Texas Tech University

Featured Scholar - November 2020

Wolff Featured Scholar

What are you watching/streaming?
I just watched The Last Dance on Netflix. I'm horribly unathletic and know little about sports, but I lived in Chicago during the era of Michael Jordan, so it was a nostalgic indulgence.

What games are you playing?
I lack the patience for gameplay with two notable exceptions: MarioKart and Connect Four.

What are you listening to?
I will admit to obsessively listening to public radio most days, but when I pry myself away I often turn to jazz. Thelonious Monk is a key companion, especially when I'm trying to write. Lately, I find myself hooked on his recording Live in Paris (1964). I also keep coming back to Thelonious Alone in San Francisco (1959), which resonates in a new way for me during our current moment.

What are you reading?
I don't know where to start! An abbreviated list: I'm currently immersed in Katherine McKittrick's edited volume, Sylvia Wynter: On Being Human as Praxis; Ashanté M. Reese's Black Food Geographies; and Ariella Aïsha Azoulay's Potential History: Unlearning Imperialism. I'm also eager to delve into Arlene Dávila's newest book, Latinx Art: Artists, Markets, Politics. And I have a healthy stack of beautiful exhibition catalogues from this past year that I'm enjoying, including The Other Side of Now: Foresight in Contemporary Caribbean Art; Scherezade García: From This Side of the Atlantic; and InterSectionality: Diaspora Art from the Creole City.

What are you writing/thinking about?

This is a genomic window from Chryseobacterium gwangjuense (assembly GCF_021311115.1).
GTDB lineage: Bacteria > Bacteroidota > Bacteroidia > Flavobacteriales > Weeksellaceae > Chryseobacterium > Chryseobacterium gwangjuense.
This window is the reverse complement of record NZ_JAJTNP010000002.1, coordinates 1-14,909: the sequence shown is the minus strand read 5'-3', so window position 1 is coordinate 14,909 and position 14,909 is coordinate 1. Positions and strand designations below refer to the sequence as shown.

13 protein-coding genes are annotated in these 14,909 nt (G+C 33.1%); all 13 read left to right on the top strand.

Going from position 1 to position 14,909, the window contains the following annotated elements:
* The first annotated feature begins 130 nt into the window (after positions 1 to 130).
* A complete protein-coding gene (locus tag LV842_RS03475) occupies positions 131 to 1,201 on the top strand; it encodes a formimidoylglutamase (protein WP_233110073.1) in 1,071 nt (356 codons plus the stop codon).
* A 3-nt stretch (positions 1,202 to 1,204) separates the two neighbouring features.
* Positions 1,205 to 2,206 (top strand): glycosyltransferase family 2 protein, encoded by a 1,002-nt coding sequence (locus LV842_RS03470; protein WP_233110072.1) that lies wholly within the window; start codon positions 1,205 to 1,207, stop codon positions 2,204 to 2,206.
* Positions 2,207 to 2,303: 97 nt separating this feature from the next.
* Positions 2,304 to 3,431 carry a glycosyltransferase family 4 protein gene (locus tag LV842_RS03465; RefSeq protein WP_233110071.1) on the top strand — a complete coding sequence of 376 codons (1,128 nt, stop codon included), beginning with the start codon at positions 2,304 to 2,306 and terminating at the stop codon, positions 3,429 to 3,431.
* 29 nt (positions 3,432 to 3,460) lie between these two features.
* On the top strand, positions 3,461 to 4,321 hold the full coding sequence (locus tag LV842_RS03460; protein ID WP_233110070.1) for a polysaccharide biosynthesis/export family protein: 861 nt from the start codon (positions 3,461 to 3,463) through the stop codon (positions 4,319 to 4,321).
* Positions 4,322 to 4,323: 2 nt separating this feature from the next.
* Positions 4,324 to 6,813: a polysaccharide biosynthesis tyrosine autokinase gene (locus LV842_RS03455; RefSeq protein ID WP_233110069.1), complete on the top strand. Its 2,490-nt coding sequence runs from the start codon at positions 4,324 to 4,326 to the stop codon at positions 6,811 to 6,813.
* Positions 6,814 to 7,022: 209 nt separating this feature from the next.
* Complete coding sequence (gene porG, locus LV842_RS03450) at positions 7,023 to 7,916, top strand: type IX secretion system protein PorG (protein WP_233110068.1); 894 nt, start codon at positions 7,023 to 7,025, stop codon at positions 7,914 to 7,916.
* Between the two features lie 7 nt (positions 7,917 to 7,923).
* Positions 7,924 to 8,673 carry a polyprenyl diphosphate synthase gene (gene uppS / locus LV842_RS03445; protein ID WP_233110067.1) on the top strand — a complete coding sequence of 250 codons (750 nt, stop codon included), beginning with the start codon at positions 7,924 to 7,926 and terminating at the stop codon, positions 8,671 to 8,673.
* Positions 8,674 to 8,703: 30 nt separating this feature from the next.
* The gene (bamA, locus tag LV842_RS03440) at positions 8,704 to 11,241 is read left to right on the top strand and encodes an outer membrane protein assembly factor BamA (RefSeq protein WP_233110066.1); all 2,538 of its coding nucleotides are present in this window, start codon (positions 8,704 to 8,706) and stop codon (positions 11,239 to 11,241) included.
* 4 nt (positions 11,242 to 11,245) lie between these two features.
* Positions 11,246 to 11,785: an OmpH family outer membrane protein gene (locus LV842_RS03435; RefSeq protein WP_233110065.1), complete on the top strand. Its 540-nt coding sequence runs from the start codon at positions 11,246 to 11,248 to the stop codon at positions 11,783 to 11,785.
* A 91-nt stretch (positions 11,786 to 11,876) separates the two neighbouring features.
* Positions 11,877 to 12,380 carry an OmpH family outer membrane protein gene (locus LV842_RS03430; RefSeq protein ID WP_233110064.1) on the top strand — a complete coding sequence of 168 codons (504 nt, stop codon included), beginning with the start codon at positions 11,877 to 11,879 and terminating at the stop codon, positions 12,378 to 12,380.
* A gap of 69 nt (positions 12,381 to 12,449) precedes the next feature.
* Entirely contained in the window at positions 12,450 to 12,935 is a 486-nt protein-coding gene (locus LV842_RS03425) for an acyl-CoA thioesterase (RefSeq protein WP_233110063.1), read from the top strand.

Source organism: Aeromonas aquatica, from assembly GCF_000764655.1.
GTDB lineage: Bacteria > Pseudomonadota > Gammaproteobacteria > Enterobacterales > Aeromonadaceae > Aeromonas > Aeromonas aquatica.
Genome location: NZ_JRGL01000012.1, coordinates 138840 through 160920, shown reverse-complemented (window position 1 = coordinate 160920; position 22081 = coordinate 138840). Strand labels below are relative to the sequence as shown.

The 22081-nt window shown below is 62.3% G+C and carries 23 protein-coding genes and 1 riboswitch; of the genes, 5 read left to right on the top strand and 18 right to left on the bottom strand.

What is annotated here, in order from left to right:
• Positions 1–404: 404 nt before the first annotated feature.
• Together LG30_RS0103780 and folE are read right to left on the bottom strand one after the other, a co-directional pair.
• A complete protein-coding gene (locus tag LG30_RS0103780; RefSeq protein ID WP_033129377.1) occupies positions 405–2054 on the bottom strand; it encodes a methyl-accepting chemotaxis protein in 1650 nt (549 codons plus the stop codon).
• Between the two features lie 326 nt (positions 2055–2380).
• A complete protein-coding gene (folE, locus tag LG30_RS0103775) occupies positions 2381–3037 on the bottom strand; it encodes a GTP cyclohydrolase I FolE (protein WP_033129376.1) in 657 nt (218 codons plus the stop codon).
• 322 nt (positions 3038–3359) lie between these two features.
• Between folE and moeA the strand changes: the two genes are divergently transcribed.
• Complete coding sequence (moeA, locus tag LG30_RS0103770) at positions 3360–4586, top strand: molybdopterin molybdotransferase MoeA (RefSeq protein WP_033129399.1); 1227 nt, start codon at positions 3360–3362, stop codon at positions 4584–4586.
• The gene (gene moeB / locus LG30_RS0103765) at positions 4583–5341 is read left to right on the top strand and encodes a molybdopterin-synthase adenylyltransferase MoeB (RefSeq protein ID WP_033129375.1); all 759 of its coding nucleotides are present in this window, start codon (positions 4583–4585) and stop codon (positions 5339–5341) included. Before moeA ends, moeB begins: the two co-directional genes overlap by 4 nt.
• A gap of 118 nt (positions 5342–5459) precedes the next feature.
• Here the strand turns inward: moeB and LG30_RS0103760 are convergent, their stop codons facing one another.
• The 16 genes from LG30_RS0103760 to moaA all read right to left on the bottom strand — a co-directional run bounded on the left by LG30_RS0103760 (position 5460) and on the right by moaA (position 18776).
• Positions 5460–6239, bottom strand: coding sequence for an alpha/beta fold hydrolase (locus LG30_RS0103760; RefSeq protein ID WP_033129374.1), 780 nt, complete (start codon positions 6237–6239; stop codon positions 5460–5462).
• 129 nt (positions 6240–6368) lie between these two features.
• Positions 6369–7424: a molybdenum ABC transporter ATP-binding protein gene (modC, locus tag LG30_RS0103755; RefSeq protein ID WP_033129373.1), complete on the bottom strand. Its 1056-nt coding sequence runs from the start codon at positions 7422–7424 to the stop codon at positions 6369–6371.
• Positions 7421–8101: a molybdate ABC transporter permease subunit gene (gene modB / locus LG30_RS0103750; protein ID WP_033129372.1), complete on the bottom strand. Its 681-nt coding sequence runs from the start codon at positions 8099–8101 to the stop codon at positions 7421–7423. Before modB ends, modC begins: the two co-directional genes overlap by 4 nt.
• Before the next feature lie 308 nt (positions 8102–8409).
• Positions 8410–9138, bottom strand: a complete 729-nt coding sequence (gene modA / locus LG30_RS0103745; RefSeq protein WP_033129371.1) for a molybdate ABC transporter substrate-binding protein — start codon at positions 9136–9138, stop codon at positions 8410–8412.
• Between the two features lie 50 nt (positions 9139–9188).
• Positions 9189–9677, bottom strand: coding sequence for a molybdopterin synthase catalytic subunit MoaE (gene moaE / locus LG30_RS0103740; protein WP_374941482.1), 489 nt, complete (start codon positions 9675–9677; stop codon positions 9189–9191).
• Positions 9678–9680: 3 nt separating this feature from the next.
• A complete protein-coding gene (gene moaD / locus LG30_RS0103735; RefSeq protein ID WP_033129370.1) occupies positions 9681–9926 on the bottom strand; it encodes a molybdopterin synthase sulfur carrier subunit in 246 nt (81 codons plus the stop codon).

So much of what I write these days is informed by the strange warping of time and (dis)embodiment that the pandemic has ushered in and by the heightened sense of urgency and possibility that recent cries for racial and civic justice for Black lives have foregrounded in US politics and culture. As I revise my book manuscript on food and art in 20th century Mexico City, I find myself returning to a central aspect of the book, namely the relationships among capital, labor, nationalism and racial anxieties. These issues, which I discuss in a historical context, also pervade our current moment, in which we in the US are wholly reliant on essential workers to grow, harvest, and package our food supply, yet so many of these individuals labor on our behalf neither protected from the dangers of their home countries nor from the threats of COVID-19. The ways in which COVID reveals the inequities of our supply chain echoes the historical circumstances I have been researching for years, a fact that leaves me feeling both reinvigorated to write but also disheartened by the continuity of these issues. My writing, therefore, often circles back to the undeniable legibility of the past in our present—a product of the stubbornly persistent legacy of colonial injustices across the Américas—and to how our ever-expanding visual world is rapidly contending with the realities and fictions of our past that have led us to this moment. There are many great artists I have been writing about of late who dealt with these issues historically, like the Mexican modernist Rufino Tamayo, and today, like the interdisciplinary artists Scherezade Garcia, Leah Gordon, and Edouard Duval-Carrié. I feel privileged to be able to navigate these difficult issues through the beauty of their works.